Collaboration on Display at Scrap Tire Recycling Conference

One of the interesting explorers of our time, Robert Swan, said, “the greatest threat to our planet is the belief that someone else will save it.”

Swan is right: The responsibility to care for our planet falls to each of us – as individuals and by working together. The power of collaboration helps us meet this responsibility for impactful change.

Recently, the Scrap Tire Research & Education Foundation (STREF) joined the U.S. Tire Manufacturers Association, Michelin North America, and the South Carolina Department of Commerce in hosting the 8th Scrap Tire Recycling Conference. With a focus on the circular economy, leading tire manufacturers, auto manufacturers, recyclers, retailers, state officials and environmental regulators from across the country explored opportunities and challenges to grow new and existing markets for scrap tires.

Three important takeaways from the conference came into focus for USTMA:

#1 Markets, markets, markets    

Speakers, panelists and attendees consistently pressed the need to develop new and grow existing end-use markets for scrap tires. Why is this important?  Approximately 250 million scrap tires are discarded in the United States each year and roughly 81% are reused or recycled into other uses. USTMA and its member companies share a long-term goal that 100% of scrap tires enter sustainable end use markets. Closing the gap between that goal and where we are now requires the development of new scrap tire markets that are both economically and environmentally sustainable .

End-use markets and innovations for scrap tires include a wide range of uses, including:

  • Tire derived fuel, providing fuel for pulp and paper mills, electric utilities, and providing fuel and serving as an ingredient for cement kilns.

  • Ground rubber, to support the automotive industry in recycled parts including vehicle floor mats, and building and construction.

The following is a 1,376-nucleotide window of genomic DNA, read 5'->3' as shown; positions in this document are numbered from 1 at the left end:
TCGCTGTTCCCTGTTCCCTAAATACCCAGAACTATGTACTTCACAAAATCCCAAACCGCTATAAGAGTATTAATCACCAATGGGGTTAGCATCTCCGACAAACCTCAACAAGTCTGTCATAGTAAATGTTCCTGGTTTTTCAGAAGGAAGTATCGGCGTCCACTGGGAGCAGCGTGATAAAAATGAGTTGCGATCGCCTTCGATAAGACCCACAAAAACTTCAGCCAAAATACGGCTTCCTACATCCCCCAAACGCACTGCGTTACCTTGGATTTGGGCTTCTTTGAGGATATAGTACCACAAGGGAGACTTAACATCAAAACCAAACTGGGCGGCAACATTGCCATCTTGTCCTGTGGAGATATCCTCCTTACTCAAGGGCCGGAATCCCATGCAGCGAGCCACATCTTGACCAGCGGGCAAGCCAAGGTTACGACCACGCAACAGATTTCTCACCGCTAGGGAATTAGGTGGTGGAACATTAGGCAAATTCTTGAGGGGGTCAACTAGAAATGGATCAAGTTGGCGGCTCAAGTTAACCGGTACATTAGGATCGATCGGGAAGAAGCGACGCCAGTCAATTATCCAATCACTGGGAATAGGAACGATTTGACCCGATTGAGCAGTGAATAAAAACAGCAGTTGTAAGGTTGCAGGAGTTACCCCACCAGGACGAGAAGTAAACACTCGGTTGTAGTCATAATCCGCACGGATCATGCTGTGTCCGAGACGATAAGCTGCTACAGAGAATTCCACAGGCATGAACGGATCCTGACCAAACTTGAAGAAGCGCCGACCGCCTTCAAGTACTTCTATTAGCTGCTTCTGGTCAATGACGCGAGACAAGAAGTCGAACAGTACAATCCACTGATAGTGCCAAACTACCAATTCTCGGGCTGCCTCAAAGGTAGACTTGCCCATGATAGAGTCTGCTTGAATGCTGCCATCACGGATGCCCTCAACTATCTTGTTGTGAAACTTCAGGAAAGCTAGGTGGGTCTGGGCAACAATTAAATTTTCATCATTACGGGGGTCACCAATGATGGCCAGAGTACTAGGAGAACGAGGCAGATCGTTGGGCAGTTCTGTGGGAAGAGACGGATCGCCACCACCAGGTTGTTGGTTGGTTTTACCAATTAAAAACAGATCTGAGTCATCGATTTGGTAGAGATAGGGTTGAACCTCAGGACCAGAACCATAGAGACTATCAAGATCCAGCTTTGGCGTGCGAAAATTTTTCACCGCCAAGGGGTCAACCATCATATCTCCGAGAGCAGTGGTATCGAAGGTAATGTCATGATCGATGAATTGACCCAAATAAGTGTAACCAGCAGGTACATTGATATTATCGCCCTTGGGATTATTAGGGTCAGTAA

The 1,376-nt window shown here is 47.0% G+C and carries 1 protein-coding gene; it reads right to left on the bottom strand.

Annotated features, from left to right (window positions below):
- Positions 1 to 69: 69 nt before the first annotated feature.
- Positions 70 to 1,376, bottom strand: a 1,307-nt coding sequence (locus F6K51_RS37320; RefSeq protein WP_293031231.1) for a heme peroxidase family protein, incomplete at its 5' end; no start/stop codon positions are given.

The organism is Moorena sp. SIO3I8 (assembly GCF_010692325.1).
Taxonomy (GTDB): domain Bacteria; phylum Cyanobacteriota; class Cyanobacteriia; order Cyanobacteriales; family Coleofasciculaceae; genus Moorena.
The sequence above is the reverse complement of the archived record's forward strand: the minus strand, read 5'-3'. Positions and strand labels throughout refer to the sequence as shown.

• Rubber modified asphalt, which serves as a durable and efficient infrastructure alternative that outperforms standard asphalt.

  • Micronized rubber powder, which is produced through cryogenic grinding of scrap tires, resulting in an effective alternative to carbon black in the production of new tires.

  • Civil engineering and use in sustainable infrastructure, including tire derived aggregate used in stormwater infiltration galleries.


#2 The need for robust enforcement of state scrap tire laws

There was also consensus around what helps to create and maintain effective state scrap tire programs.  Several stakeholders shared that in order to be successful their state programs must be funded adequately and have effective mechanisms to ensure robust enforcement of state scrap tire laws.

#3 Collaboration and Partnerships

The need for collaboration and information sharing across the industry and throughout the value chain was a prominent point of view among conference goers. Partnerships and collaboration allow the industry to unite resources and expertise – accomplishing more together than any one particular entity could achieve on its own. As recent examples illuminate, Bridgestone’s partnership with Delta-Energy Group and Continental’s work with Pyrolux help the tire manufacturers to scale up the use of recovered carbon (rCB) black in the market, which produces substantially less carbon dioxide emissions per ton than virgin carbon black.  Another example is Michelin’s acquisition of Lehigh Technologies, which uses patented cryogenic turbo mill technology to recycle rubber from used tires. These examples demonstrate major advancements in improving the sustainability of the companies’ products and operations and are illustrative of significant contributions to the circular economy.

The conference underscored the important work being done by numerous stakeholders to advance the circular economy and towards the goal of 100% of scrap tires entering sustainable end-use markets. In 2020, USTMA looks forward to working with our value chain partners to grow existing markets for scrap tires and identify opportunities to spur new market development, advance best practices for enforcement of state scrap tire laws and find opportunities to have a greater dialogue with our partners on scrap tire management as we work towards our 9th Scrap Tire Recycling Conference in 2021.    

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